A Boy Worth Knowing by Jennifer Cosgrove #mm #review @ninestarpress


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Ghosts can’t seem to keep their opinions to themselves.

Seventeen-year-old Nate Shaw should know; he’s been talking to them since he was twelve. But they aren’t the only ones making his high school years a living hell. All Nate wants is to keep his secret and keep his head down until he can graduate. That is, until the new boy, James Powell, takes a seat next to him in homeroom. James not only notices him, he manages to work his way into Nate’s life. But James has issues of his own.

Between dead grandmothers and living aunts, Nate has to navigate the fact that he’s falling in love with his only friend, all while getting advice from the most unusual places.

Ghosts, bullies, first love: it’s a lot to deal with when you’re just trying to survive senior year. addtogoodreads_zps55cd15da14A-nony-mouseTAG

I was a little worried when I started reading A Boy Worth Knowing as it’s written in 1st person narrative which is my least favorite. However, I enjoyed the story. (Plus the young adult genre is the one place 1st person actually makes sense to me.)

Nate sees ghosts – and interacts with them. I loved the premise that ghosts became attached to places or people and stuck near them. I also loved his daily run past Samuel. He’s probably the most hated boy at school with no friends and a very lonely life. That his mother also hated and kicked him out because of his ghost-seeing abilities just adds to his sad life.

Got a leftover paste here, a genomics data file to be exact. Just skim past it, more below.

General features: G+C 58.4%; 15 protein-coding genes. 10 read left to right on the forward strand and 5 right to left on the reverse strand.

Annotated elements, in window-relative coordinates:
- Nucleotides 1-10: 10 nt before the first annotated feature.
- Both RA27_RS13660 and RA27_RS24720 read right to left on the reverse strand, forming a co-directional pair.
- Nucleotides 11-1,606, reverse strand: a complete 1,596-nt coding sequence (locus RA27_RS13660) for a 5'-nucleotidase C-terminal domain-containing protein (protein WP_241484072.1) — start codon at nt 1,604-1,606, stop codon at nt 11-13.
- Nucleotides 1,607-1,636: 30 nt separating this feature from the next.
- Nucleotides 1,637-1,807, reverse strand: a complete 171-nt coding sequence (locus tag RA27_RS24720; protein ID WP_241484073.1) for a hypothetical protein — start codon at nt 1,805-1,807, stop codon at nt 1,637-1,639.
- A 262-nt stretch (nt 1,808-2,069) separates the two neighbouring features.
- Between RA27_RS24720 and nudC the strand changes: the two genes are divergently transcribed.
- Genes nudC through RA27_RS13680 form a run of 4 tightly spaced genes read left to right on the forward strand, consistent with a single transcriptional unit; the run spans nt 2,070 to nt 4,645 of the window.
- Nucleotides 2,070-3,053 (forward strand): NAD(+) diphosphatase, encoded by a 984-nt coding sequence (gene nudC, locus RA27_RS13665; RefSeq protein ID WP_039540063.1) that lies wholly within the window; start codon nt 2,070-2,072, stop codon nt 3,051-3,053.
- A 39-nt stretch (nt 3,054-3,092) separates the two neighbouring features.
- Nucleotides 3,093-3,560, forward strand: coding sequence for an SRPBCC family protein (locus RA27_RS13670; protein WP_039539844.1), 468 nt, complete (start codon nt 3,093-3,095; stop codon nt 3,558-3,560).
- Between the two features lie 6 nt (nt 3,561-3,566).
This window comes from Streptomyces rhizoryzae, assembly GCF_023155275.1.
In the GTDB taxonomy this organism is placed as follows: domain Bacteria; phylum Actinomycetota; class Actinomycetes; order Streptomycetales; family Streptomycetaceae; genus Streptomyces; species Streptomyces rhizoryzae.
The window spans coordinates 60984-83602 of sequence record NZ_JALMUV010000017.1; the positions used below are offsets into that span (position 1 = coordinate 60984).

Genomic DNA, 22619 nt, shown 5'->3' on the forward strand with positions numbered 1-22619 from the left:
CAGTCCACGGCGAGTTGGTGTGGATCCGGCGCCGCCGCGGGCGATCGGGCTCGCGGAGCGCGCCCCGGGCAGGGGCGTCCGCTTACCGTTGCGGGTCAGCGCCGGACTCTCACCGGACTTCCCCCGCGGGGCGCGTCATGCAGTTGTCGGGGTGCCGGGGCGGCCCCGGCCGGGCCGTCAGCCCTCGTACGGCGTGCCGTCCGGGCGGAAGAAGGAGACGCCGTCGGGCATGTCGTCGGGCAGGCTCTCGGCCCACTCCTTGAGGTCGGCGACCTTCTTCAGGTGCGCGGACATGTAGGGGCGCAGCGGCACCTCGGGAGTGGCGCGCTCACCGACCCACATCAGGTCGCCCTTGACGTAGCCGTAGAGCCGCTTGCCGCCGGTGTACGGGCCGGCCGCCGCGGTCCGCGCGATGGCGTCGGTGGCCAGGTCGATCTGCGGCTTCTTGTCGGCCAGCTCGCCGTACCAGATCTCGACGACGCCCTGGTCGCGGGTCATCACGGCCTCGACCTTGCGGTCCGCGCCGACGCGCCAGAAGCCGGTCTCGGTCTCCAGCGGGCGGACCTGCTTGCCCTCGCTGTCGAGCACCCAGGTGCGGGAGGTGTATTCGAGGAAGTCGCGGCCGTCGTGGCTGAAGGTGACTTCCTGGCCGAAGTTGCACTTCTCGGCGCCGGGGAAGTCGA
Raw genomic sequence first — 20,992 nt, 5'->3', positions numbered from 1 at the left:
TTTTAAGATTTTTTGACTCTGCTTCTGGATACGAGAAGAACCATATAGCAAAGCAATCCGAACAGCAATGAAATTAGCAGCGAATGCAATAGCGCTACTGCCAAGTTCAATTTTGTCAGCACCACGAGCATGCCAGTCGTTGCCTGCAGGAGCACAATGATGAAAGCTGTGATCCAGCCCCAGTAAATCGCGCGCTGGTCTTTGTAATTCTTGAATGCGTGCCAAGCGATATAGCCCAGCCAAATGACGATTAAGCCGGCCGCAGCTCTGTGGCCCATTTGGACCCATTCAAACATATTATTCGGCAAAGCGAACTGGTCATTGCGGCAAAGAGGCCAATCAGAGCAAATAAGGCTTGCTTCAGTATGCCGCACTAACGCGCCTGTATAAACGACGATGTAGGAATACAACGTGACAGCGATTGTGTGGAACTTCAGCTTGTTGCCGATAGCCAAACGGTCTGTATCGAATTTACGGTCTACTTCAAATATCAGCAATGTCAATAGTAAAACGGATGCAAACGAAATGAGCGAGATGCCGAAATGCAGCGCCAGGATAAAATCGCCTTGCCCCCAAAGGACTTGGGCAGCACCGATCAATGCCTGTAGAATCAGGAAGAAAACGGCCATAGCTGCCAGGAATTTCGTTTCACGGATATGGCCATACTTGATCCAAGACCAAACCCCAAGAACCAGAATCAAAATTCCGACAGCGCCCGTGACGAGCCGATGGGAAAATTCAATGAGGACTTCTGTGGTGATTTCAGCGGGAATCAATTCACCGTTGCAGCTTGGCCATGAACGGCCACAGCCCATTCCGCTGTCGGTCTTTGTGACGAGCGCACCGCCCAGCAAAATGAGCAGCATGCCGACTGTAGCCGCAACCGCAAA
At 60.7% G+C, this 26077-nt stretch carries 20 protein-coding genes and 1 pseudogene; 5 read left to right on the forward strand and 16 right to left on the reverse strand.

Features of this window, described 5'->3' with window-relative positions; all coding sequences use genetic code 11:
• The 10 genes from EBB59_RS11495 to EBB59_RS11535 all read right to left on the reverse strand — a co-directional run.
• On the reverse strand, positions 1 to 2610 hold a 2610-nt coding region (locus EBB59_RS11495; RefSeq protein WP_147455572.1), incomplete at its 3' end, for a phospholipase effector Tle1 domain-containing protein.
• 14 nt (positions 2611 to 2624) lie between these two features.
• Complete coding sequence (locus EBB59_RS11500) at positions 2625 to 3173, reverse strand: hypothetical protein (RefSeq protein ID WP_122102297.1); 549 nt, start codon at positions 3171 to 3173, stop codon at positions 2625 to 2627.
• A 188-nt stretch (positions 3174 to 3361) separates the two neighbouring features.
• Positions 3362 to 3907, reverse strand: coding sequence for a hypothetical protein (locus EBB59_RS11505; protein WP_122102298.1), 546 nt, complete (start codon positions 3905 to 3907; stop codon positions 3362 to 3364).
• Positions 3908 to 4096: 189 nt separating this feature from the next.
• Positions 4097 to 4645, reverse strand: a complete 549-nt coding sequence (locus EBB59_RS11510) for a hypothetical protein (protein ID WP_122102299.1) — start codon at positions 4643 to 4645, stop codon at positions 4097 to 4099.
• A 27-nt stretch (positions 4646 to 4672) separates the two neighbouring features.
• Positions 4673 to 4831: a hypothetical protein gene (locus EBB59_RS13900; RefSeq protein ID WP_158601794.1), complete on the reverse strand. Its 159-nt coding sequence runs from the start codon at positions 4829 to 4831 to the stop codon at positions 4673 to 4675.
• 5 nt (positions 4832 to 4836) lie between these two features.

And then, the miracle of miracles happens. A new boy comes to school and actually seems to like him. Nate is sure that James will give up. Especially once his enemies have filled him in on how weird Nate is. But James doesn’t give up. Unfortunately for Nate, he also falls for his new friend and he’s caught in a web of not knowing what to do. James’s dead brother tells him he should just tell James, but he’s afraid if he does that he’ll lose his only friend.

There was too much giggling for two 17 year old boys, in my opinion.

The first few chapters were a little difficult to get through as the world building dragged the speed down a bit, but after that, I couldn’t put the book down. I adored Nate and Aunt Susan, not to mention Nana who kept popping in to see Nate even though she’s been dead for a couple years. James was a bit harder to get to know and his sudden turnaround in the middle felt odd – as though we were missing a few steps.

All-in-all, a very pleasant read. Nate’s a worrywart and from the ending I assume he will continue to be so – it’s just a part of his personality. But I loved the whole talking to ghost angle and the way it was done. It supported the Nate/James storyline rather than overpowered it.

Overall, quite well done – 4 stars.

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Kindle | NineStar Press